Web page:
Rod Runyan, of Rod Runyan Trucking and Farms of Buhl, hauls cattle and alfalfa hay. “Over the years, I’ve hauled everything from fish feed to lumber,” Runyan says.
When asked what problems are facing trucking today, Runyan says, “Expenses mainly – fuel prices, insurance, tires – everything is expensive. Government regulations aren’t helping either. To haul livestock, you need a CDL-A endorsement and a livestock trailer. There are not a lot of new guys coming in. Not a lot of people want to work that hard or invest the time and money it takes to do it.
“It takes a long time to get where people trust and use you. I’ve done it for 25 to 30 years. A lot of people use the new guys because they won’t charge as much, but then you get what you pay for. A lot of guys don’t have insurance for the cattle or their equipment. If the floors are slick, cattle will go down in the trailer or not be able to stand for the ride or trip. It takes a lot of experience to get to where I’m at,” Runyan says.
“It’s tough to find anybody that’ll be on time and care. There are not a lot of guys that do the beef hauling. Not very many of them have more than one truck. It’s hard to find good help that you can trust or that have experience with animals. Every load is different – weather, time, places, cattle numbers – loads are never the same.”
Runyan usually drives in northern Nevada, Utah, Wyoming, Montana, Oregon and California. “Wherever they want to go is OK with me,” he says.
Runyan’s off-season is during the summer months and deep winter. “It’s a little slow now. It just started slowing down in January, but I run year-round, not heavy. I do farming and custom hay, so I don’t have to work as much. I need to work more than I do, but sometimes I have to stay home [to farm].
“I bought my first truck when I was 17 or 18, then I sold the truck so I could farm,” Runyan says. He started farming when he was 20 at Roseworth. With his dad, Charley, Runyan worked off and on driving trucks for other people when he first started farming to bring in additional income. He didn’t want to haul steady. “I farmed, I needed to be a little flexible.” Runyan farms grass and alfalfa hay, corn, grain and barley, and he has a small cow herd. “My wife, Jamie, does most of that when I’m gone, but I try to stick around to help out,” he says.
Runyan says he would like to sightsee more when driving truck, but he finds it difficult to do. "I’d have to go back, and there’s so much traffic now. I drive probably a little faster than I should, so I have to pay attention to the road and what’s going on around me.” If cattle are going to sell at a feedlot, producers want them there immediately. "They don’t want to lose more weight on their animals, so I have to hurry right along,” he says. Runyan comes home empty sometimes, but he rarely gets a load of cattle back.
He has two daughters and five grandchildren, ages 3 to 22. “The grandkids go a lot. And that can keep me on my toes,” says Runyan.
Runyan says, “I’ve never had a contract to haul. People just call me, and it's spread by word of mouth. I do a lot of sale yards, but I’ve been doing it for so long that people call me, and friends refer me.
“I’ve done one load this week, but I usually do four or five loads a week, sometimes more. I never know, I just sit and wait for the phone to ring. I’ve got a few loads booked in advance. The cattle are all moved off the range, and others are taking them to the sale right now. There’s not much going on,” he says.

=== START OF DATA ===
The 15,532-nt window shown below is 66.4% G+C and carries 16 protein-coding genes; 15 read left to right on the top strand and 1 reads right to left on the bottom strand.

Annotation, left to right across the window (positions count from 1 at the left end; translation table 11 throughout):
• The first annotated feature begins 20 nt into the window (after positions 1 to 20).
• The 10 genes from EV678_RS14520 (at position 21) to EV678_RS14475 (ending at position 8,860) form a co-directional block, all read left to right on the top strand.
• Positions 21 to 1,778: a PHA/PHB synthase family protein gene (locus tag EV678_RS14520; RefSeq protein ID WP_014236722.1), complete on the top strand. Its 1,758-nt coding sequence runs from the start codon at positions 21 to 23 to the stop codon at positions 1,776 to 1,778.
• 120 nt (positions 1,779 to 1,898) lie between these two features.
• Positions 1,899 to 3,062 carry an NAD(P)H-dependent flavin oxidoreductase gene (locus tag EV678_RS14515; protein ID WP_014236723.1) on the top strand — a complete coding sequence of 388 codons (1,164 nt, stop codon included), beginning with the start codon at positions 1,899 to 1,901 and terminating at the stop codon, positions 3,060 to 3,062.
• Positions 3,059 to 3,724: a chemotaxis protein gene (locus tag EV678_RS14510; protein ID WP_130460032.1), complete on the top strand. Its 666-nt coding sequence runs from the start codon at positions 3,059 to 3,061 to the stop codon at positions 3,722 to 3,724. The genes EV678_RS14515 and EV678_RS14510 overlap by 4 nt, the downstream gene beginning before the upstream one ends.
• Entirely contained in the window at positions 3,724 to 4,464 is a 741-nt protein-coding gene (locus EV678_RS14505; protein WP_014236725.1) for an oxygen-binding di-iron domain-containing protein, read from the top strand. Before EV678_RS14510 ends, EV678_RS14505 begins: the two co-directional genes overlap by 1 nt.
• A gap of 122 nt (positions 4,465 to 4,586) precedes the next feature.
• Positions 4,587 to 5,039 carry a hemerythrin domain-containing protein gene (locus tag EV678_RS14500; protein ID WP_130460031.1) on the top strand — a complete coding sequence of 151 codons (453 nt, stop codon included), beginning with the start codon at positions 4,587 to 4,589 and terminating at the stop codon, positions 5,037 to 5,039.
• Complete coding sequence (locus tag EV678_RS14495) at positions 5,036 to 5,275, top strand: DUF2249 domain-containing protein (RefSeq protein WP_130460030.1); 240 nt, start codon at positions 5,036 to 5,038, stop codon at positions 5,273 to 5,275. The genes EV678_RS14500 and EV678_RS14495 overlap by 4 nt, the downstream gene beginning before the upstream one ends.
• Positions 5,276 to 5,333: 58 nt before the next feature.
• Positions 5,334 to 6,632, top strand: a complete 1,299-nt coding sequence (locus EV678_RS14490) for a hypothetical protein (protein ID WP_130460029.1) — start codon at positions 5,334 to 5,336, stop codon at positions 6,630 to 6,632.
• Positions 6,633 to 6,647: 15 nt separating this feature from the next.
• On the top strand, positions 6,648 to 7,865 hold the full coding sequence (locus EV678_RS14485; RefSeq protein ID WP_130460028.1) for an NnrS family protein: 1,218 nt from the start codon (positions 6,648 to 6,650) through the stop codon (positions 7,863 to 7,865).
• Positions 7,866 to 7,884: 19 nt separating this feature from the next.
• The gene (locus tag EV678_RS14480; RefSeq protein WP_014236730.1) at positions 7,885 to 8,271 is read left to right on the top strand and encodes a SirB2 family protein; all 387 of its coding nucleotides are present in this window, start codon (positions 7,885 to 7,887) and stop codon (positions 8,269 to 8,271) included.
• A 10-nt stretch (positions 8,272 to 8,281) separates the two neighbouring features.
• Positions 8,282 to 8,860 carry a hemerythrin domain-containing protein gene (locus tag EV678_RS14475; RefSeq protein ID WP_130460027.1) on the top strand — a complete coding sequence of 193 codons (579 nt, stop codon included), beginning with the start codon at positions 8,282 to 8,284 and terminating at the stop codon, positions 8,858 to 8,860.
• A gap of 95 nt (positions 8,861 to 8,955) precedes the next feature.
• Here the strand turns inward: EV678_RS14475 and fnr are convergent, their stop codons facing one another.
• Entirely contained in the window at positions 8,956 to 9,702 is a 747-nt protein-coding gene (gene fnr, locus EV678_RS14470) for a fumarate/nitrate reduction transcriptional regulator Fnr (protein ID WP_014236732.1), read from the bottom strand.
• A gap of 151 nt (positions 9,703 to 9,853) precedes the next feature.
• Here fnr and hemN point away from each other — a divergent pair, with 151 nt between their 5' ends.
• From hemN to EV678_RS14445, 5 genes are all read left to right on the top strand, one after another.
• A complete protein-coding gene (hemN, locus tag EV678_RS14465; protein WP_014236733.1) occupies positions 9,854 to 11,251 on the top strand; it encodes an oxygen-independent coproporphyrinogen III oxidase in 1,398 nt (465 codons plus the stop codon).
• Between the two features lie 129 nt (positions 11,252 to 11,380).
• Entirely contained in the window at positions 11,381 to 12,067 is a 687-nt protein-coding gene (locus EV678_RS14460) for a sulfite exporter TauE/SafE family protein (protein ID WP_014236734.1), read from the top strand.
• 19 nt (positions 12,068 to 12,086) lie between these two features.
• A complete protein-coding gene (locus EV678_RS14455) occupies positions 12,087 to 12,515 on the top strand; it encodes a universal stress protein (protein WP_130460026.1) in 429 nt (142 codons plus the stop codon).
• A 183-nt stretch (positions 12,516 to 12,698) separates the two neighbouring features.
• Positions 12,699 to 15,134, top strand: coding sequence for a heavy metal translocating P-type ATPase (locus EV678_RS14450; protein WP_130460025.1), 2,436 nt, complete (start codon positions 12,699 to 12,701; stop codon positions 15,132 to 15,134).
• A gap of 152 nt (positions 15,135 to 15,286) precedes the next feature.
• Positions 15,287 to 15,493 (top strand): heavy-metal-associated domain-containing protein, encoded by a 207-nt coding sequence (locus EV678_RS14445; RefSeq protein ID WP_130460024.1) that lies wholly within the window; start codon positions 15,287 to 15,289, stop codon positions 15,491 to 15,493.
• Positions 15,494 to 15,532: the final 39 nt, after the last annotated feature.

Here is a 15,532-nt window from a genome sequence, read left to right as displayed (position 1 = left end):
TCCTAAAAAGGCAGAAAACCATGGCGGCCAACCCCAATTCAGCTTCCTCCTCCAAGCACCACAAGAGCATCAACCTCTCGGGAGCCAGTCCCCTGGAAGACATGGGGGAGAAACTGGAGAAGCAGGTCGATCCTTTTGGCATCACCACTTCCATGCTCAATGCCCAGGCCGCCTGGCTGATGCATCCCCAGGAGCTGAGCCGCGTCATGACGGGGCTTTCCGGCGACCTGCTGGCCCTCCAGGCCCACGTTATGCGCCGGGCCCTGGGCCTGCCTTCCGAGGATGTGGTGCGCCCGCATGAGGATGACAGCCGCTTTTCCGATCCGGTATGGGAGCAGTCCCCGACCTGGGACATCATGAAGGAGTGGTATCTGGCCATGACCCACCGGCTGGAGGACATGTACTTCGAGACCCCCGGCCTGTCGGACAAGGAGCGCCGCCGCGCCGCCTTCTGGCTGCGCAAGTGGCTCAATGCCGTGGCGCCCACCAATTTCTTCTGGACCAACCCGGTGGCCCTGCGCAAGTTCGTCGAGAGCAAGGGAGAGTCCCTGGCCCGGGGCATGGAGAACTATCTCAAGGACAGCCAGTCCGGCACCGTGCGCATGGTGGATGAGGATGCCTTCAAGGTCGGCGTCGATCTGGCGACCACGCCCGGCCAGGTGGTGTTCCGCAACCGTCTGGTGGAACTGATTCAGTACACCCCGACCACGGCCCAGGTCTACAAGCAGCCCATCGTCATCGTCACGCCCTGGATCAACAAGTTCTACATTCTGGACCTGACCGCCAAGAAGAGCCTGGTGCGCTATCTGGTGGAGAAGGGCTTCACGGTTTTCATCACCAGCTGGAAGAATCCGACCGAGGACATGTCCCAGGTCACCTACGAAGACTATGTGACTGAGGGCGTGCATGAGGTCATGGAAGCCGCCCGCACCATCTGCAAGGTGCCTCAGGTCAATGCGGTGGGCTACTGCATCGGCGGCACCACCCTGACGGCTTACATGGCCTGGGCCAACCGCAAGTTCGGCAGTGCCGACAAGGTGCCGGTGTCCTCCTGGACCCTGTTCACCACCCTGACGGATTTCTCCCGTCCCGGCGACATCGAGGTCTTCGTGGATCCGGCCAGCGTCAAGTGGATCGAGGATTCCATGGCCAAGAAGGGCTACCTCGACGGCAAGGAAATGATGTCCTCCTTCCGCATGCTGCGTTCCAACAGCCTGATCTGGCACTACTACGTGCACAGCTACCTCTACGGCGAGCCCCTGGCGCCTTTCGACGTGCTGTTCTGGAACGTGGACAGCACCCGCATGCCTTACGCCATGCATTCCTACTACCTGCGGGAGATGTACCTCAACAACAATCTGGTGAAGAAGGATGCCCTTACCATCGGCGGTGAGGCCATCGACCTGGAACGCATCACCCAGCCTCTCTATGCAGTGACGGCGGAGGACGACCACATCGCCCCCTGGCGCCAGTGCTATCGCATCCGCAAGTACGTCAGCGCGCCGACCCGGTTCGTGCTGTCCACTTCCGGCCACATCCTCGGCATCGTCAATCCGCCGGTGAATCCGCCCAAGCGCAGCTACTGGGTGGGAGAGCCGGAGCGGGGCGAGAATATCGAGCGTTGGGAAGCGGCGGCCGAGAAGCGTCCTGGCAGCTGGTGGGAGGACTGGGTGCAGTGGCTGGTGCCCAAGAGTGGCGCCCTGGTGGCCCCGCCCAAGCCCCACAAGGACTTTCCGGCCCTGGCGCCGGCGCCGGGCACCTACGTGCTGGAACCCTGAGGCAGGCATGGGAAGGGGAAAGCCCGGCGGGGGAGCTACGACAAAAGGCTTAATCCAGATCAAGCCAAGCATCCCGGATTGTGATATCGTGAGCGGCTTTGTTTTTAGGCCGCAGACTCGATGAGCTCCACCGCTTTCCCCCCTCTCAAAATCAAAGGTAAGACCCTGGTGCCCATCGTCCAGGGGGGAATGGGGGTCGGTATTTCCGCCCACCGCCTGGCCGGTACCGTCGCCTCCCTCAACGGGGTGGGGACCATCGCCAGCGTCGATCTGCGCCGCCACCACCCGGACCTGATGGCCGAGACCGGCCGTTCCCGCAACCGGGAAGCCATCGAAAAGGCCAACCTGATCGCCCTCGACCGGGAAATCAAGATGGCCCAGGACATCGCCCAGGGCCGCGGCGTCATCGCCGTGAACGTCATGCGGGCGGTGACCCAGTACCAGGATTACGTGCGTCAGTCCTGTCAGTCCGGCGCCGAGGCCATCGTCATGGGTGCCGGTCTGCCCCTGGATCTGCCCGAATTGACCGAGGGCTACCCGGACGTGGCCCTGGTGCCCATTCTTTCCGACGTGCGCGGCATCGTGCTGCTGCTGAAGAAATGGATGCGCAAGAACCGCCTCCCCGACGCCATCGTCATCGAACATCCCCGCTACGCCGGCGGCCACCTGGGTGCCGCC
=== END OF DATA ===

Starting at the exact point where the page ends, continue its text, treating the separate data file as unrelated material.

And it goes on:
According to the Idaho Transportation Department, all vehicles with livestock must stop at an Idaho port of entry for inspection. This deters theft, controls the spread of disease, and ensures trucks and trailers transporting livestock meet Idaho’s vehicle safety standards. Failure to stop could result in a citation and a considerable loss of time.
To enter Idaho with cattle, transporters must have the following: a certificate of veterinary inspection, brucellosis vaccinations on all females over 4 months old, negative trichomoniasis tests on all intact males over 18 months old, negative tuberculosis tests on dairy cattle and cattle used for rodeos or timed events, an entry permit for certain classes of cattle, brand inspections, registration certificates or bills of sale and individual official identifications. There may be other permit requirements.
The USDA National Agricultural Library states, “If livestock are being transported for longer than 28 consecutive hours, they must be offloaded for at least five consecutive hours to get feed, water and rest. The USDA enforces the law.”
But Runyan says, “Twenty-four hours is about the most I’ll let them stay on my truck. It’s tough for one guy to drive that long. I can drive to California in 14-16 hours, or 18 hours occasionally.”
When asked about sanitary practices, Runyan jokes that he washes his hands. “I clean my truck out as often as I can. If I can’t wash it, I’ll broom it down good. I use a lot of sawdust to keep the cattle or calves that I haul dry. While it’s not a requirement, some people request it. It’s just a habit. I try to clean it every time if I can get to a washout or here at the house. Some guys won’t do that, but it just depends on who you ask or call to haul or hire. That’s why I stay busier than most. It's because we keep them clean," he says.
Runyan says he works with about six or eight other truckers. “If we get more than one load, we share loads back and forth.” He only has one truck and says it works better for him that way.
“I’m ag proud because I’m proud of what we do. And I respect the people I get to work with, the crops raised and the cattle we haul, whether they’re ours or somebody else’s. I enjoy it. I’ve done other things, and it’s not nearly as enjoyable. But mainly, I’m ag proud because the people in cattle and agriculture are the backbone of America,” Runyan says.